Call for proposals: Nature and Eco-consciousness ACLA panel

The following panel has been approved by 2015 ACLA annual conference secretariat. Those interested please contact xinning13[at]jlu[dot]edu[dot]cn:

The (Re)vision of Nature, Eco-consciousness, and Modern Chinese Literature

A vibrant and productive branch of modern literary theory, eco-criticism not only unsettles the old anthropocentric view of nature and humanity and fuels environmentalist activism, but contributes, directly or indirectly, to the (re)construction of national and ethnical identities, gender roles and cultural self-imaginations in different historical contexts.  Also a cosmopolitan movement that urges a collective response of human race to the environmental challenges in the modern world, eco-criticism nonetheless vehemently condemns the rapacious and hegemonic globalization through foregrounding the importance of locality and the attachment of human beings to their immediate living environments. By contrasting what Spivak terms as “planetarity” to capitalist globalization, eco-criticism promises a cultural pluralism based on mutual recognition and respect.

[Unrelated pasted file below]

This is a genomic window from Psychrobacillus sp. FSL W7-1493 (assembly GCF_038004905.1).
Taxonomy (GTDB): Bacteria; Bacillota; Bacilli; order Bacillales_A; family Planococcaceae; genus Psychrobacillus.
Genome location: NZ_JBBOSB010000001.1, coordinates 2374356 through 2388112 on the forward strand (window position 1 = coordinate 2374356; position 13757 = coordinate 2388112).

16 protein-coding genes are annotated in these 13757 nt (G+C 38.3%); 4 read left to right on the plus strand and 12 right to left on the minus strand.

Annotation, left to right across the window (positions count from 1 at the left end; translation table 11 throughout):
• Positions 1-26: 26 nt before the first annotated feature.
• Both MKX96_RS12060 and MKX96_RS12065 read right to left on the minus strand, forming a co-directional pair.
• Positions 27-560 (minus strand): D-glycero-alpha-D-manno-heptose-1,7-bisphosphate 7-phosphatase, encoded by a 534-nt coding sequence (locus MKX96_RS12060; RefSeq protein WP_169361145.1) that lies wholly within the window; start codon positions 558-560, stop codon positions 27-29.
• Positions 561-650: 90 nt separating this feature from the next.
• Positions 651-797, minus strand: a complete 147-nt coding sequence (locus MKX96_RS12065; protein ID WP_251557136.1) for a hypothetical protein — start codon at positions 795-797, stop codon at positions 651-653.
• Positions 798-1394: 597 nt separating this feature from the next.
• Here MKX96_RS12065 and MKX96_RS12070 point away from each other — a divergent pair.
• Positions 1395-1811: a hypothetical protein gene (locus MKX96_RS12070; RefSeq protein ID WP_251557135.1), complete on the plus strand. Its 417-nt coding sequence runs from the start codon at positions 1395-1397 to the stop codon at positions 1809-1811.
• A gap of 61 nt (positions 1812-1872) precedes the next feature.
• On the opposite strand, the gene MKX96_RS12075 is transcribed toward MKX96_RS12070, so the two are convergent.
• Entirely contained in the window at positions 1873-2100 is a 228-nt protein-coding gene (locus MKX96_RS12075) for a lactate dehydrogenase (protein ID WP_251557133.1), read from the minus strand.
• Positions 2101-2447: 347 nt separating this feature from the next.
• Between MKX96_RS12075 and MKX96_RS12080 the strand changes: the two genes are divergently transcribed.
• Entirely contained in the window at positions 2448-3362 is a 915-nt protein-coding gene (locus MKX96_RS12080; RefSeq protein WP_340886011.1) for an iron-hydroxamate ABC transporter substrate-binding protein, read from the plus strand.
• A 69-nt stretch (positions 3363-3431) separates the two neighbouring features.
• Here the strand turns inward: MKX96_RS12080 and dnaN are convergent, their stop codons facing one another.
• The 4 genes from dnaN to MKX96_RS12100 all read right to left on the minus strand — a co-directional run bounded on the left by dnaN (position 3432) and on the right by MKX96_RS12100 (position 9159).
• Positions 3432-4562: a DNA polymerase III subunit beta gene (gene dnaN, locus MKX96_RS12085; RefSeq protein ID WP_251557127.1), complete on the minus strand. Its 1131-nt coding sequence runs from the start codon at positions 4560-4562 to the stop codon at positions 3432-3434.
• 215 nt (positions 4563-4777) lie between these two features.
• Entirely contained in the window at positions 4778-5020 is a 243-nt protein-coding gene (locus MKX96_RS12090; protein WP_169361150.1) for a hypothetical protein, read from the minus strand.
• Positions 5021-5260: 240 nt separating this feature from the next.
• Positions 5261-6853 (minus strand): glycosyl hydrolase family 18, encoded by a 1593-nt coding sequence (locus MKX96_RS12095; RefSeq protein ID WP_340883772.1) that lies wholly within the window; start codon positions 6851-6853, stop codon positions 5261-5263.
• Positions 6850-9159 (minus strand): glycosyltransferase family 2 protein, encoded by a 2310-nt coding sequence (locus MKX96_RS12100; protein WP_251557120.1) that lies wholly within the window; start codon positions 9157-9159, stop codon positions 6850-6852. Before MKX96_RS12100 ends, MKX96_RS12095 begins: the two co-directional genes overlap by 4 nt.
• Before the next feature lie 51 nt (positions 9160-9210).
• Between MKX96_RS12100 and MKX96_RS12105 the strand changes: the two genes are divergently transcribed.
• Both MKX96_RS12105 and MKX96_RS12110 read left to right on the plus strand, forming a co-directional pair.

Inspired by contemporary eco-criticism, this panel attempts to reexamine modern Chinese literature and culture from a comparative and global/ “planetary” perspective, addressing in particular the metamorphosis of nature, both conceptual and material, in modern Chinese history and its intersections with various efforts to reconstruct cultural identities of modern Chinese subjects.  By scrutinizing the changed visions and roles of nature in modern China, this panel means: 1) to illuminate the inherent connection as well as the significant fissure between modern and traditional Chinese cultures; 2) to examine the cross-cultural dialogues between modern Chinese and Western cultures on the issue of nature and humanity; 3) to combine literary and ideological analysis of nature with ecological study and economic, political and social history of modern China for a comprehensive understanding of the complexity of modern Chinese subject.